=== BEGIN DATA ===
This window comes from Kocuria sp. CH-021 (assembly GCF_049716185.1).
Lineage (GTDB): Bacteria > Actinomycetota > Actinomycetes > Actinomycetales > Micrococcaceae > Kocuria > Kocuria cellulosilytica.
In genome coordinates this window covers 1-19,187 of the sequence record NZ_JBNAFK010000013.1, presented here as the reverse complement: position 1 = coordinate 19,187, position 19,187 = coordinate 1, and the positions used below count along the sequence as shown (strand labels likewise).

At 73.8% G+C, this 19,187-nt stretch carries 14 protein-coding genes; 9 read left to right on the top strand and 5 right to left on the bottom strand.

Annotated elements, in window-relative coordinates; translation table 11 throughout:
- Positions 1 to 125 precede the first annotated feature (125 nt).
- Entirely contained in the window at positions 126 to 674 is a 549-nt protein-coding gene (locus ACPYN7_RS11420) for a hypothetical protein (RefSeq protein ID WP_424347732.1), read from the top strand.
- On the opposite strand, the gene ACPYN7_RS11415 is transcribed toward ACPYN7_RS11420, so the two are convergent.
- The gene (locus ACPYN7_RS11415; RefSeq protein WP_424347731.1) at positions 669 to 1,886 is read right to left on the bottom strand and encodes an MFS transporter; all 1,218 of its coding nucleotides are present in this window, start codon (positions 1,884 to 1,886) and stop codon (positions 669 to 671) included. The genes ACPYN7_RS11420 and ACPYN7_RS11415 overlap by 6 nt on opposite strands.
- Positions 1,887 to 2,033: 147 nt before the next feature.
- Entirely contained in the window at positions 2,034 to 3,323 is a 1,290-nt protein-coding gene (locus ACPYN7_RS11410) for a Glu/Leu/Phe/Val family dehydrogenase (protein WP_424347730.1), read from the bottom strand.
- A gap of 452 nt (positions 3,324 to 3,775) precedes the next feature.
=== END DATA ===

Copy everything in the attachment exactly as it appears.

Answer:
This window comes from Kocuria sp. CH-021 (assembly GCF_049716185.1).
Lineage (GTDB): Bacteria > Actinomycetota > Actinomycetes > Actinomycetales > Micrococcaceae > Kocuria > Kocuria cellulosilytica.
In genome coordinates this window covers 1-19,187 of the sequence record NZ_JBNAFK010000013.1, presented here as the reverse complement: position 1 = coordinate 19,187, position 19,187 = coordinate 1, and the positions used below count along the sequence as shown (strand labels likewise).

At 73.8% G+C, this 19,187-nt stretch carries 14 protein-coding genes; 9 read left to right on the top strand and 5 right to left on the bottom strand.

Annotated elements, in window-relative coordinates; translation table 11 throughout:
- Positions 1 to 125 precede the first annotated feature (125 nt).
- Entirely contained in the window at positions 126 to 674 is a 549-nt protein-coding gene (locus ACPYN7_RS11420) for a hypothetical protein (RefSeq protein ID WP_424347732.1), read from the top strand.
- On the opposite strand, the gene ACPYN7_RS11415 is transcribed toward ACPYN7_RS11420, so the two are convergent.
- The gene (locus ACPYN7_RS11415; RefSeq protein WP_424347731.1) at positions 669 to 1,886 is read right to left on the bottom strand and encodes an MFS transporter; all 1,218 of its coding nucleotides are present in this window, start codon (positions 1,884 to 1,886) and stop codon (positions 669 to 671) included. The genes ACPYN7_RS11420 and ACPYN7_RS11415 overlap by 6 nt on opposite strands.
- Positions 1,887 to 2,033: 147 nt before the next feature.
- Entirely contained in the window at positions 2,034 to 3,323 is a 1,290-nt protein-coding gene (locus ACPYN7_RS11410) for a Glu/Leu/Phe/Val family dehydrogenase (protein WP_424347730.1), read from the bottom strand.
- A gap of 452 nt (positions 3,324 to 3,775) precedes the next feature.